This article relies largely or entirely on a single source. (December 2015)
This biography of a living person needs additional citations for verification. (December 2015) (Learn how and when to remove this template message)
He was educated at Beacon Community College, a state comprehensive in the town of Crowborough, East Sussex. He went on to study for a degree in English and Theatre Studies at Royal Holloway College, University of London.
Life and career
He began his career as a news desk assistant for GMTV, a breakfast show on ITV. He then became one of the UK's first videojournalists for a London cable news station in 1997 before moving to ITV Westcountry news in Plymouth, Devon in 1998 as a reporter and presenter.
He joined the BBC in 2000 as a producer for Newsround. In 2003, he moved to BBC Three at the launch of their nightly news show The 7 O'Clock News as a reporter. In 2006, he became a presenter of 60 Seconds on BBC Three for two years and launched the nightly Entertainment 24 on BBC News 24.
In 2008 he moved to BBC World News as a presenter becoming a familiar face around the world. His slot was simulcast overnight on BBC News. He also fronted video news on BBC News Online and BBC Red Button. He had his own entertainment show, E24, at weekends on both BBC News and BBC World News covering theatre, film, music and arts news. He also occasionally presented entertainment news on Claudia Winkleman's BBC Radio 2 programme on Fridays plus Your News and STORYFix, an irreverent look back at the week's news which was one of BBC News's first shareable video clips.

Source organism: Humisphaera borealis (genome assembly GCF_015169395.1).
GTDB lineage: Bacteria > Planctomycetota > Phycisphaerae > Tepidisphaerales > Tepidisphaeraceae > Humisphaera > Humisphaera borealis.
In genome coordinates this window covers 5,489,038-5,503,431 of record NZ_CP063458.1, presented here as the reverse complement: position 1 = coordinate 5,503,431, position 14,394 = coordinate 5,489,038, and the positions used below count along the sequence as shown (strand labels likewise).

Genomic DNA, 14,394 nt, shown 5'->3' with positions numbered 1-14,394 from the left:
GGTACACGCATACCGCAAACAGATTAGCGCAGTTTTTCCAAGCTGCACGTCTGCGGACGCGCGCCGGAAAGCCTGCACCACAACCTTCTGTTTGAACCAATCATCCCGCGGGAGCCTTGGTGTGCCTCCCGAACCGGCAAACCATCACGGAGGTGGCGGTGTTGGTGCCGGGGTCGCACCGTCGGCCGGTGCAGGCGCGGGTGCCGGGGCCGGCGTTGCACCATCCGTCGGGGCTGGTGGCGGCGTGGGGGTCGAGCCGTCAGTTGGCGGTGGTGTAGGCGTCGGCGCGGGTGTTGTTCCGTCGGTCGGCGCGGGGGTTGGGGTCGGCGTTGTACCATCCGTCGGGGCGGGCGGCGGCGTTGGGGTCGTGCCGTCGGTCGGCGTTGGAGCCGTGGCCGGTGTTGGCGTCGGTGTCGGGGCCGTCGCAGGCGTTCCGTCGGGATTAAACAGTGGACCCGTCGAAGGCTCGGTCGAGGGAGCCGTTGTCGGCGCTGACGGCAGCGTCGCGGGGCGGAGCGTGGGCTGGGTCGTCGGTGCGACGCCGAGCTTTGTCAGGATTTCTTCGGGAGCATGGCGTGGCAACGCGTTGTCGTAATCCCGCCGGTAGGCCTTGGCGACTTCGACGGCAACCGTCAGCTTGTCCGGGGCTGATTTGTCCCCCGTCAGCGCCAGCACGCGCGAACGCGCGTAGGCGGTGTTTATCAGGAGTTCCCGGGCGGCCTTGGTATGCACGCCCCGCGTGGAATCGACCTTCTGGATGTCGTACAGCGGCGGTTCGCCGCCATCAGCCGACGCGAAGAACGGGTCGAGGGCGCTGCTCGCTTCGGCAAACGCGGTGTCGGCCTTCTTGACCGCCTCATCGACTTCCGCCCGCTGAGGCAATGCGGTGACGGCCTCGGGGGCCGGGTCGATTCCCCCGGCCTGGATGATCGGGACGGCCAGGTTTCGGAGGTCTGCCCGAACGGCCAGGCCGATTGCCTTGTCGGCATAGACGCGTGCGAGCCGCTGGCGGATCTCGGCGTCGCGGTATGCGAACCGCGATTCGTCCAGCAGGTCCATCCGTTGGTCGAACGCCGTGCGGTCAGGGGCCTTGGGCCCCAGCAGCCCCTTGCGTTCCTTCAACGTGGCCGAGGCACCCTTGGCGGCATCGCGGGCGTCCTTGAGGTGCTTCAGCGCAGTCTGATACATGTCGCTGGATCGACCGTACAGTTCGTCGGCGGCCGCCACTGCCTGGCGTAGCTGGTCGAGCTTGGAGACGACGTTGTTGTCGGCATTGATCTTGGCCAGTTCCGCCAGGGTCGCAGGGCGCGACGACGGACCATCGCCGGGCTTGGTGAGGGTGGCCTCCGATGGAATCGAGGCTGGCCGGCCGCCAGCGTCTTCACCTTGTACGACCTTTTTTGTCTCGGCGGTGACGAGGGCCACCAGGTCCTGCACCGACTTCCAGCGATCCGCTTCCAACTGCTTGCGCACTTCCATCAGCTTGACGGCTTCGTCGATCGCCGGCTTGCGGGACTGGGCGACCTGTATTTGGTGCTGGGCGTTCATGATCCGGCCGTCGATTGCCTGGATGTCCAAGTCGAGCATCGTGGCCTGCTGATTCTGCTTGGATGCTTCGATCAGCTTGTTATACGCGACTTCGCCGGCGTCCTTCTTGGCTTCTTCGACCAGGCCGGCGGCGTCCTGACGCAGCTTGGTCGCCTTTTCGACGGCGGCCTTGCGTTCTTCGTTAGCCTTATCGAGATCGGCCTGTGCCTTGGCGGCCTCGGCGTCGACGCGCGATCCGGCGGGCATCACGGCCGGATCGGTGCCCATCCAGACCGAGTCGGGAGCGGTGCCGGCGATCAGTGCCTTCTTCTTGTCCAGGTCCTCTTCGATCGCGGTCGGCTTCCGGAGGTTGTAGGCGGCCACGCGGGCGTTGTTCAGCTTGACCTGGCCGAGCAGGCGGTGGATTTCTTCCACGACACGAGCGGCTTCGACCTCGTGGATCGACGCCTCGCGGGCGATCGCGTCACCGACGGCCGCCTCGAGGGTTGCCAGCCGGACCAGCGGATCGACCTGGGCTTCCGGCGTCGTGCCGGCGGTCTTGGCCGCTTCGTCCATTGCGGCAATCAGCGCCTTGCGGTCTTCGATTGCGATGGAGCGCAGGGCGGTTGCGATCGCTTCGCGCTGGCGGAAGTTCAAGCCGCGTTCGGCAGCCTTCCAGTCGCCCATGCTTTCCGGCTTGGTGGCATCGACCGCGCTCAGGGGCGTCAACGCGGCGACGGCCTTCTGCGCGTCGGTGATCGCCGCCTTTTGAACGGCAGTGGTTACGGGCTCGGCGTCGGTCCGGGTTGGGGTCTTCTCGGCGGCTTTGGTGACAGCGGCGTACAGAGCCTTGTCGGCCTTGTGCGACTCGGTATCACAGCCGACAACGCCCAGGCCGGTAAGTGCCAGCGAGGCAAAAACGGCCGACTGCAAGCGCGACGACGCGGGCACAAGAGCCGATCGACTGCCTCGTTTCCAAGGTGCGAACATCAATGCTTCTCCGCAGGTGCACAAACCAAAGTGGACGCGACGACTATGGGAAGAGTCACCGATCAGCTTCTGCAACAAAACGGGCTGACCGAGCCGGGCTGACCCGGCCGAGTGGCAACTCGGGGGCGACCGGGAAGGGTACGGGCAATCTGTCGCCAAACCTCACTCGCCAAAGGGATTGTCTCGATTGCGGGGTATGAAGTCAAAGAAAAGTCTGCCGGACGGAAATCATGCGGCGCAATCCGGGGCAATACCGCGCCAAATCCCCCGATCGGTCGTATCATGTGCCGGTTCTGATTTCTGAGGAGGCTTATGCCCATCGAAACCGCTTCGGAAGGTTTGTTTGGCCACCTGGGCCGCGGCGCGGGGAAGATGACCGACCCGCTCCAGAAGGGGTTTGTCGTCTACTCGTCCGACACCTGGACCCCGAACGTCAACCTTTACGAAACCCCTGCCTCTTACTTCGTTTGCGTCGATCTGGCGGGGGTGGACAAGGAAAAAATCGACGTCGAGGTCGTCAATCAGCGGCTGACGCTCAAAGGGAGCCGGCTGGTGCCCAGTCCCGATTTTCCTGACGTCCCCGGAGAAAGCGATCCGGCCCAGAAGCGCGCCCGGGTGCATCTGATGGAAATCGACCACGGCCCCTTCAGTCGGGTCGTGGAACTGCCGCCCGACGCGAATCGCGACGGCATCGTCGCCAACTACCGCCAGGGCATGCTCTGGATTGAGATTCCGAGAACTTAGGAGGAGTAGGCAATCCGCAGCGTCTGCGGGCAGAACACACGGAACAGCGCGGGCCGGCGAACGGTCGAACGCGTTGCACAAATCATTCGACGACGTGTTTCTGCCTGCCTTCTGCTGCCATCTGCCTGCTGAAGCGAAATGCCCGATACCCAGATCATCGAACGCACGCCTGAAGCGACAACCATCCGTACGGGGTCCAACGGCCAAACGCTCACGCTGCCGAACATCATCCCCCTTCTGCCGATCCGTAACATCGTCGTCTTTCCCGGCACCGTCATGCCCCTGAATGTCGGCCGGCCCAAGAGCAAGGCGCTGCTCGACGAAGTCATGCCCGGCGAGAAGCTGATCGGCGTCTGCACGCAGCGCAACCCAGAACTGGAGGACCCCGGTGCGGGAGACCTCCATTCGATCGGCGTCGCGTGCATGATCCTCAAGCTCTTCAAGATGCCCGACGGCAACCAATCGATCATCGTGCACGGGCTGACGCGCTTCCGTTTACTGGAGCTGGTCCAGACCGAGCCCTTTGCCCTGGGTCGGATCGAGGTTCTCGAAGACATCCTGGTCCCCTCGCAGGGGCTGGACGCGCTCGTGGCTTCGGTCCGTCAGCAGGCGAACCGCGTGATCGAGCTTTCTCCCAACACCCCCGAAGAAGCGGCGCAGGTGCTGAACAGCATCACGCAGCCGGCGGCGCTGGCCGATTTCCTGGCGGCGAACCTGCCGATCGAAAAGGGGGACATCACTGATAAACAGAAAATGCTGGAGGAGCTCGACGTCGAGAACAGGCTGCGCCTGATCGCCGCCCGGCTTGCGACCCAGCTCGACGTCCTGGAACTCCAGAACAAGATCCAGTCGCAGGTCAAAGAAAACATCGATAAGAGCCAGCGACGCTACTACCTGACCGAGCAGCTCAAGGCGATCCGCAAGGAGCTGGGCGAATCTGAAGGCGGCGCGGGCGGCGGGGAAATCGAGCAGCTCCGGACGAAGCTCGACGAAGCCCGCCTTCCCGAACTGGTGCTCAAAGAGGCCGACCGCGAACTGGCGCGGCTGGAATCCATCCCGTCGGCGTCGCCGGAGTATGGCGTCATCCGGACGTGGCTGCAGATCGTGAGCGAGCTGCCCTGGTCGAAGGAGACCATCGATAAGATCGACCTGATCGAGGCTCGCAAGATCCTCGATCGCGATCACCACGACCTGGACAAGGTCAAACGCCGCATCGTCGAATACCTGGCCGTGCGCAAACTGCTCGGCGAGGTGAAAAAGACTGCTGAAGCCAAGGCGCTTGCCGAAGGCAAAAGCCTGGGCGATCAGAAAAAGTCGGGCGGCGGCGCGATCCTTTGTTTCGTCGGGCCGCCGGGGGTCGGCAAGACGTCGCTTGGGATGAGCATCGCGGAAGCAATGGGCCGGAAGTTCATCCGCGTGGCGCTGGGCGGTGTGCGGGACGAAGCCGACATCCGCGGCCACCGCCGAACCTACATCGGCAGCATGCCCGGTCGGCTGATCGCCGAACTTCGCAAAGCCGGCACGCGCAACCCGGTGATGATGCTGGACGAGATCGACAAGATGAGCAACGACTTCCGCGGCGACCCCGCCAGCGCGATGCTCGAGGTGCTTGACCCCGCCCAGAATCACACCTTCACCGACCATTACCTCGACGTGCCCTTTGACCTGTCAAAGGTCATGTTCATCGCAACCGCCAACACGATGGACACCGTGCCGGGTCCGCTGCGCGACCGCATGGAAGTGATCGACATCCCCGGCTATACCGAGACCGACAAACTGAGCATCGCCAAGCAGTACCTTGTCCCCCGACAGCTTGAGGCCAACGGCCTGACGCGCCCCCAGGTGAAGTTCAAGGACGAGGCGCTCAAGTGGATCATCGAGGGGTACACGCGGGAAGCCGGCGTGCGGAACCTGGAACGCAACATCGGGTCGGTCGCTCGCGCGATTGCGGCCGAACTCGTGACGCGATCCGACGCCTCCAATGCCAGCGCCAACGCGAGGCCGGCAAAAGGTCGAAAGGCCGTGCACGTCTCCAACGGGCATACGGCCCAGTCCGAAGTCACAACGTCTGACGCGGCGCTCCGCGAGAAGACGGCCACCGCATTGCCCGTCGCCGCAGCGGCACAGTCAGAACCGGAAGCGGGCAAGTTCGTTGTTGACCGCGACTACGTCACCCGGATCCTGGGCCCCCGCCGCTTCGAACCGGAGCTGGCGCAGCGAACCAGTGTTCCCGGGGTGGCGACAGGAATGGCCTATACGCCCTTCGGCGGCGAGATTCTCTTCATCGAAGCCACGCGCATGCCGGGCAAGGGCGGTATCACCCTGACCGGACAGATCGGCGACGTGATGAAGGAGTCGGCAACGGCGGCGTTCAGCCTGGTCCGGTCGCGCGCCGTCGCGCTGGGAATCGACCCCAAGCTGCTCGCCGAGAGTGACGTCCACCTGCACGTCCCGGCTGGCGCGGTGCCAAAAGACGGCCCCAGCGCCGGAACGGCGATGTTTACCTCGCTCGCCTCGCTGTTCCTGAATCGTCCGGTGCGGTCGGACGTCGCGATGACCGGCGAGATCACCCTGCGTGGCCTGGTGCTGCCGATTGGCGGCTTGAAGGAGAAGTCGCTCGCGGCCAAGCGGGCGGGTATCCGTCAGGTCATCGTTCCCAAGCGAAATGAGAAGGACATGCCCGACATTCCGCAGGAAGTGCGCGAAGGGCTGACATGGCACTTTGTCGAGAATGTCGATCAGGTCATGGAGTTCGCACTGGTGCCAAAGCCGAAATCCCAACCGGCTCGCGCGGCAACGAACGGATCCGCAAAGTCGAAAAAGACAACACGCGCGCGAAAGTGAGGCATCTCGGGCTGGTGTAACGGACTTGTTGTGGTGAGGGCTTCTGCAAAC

Dagwell made the move to the BBC World Service in 2016 as a senior producer, leading delivery of the best of BBC News to millions of viewers around the world via partner TV stations. His work includes expanding the BBC's reach in new countries, commissioning and creating content and also training for new journalists and presenters.
- Q and A with James Dagwell. TV Newsroom, 2011. Retrieved 5 July 2011.
|This biographical article related to BBC Television is a stub. You can help Wikipedia by expanding it.|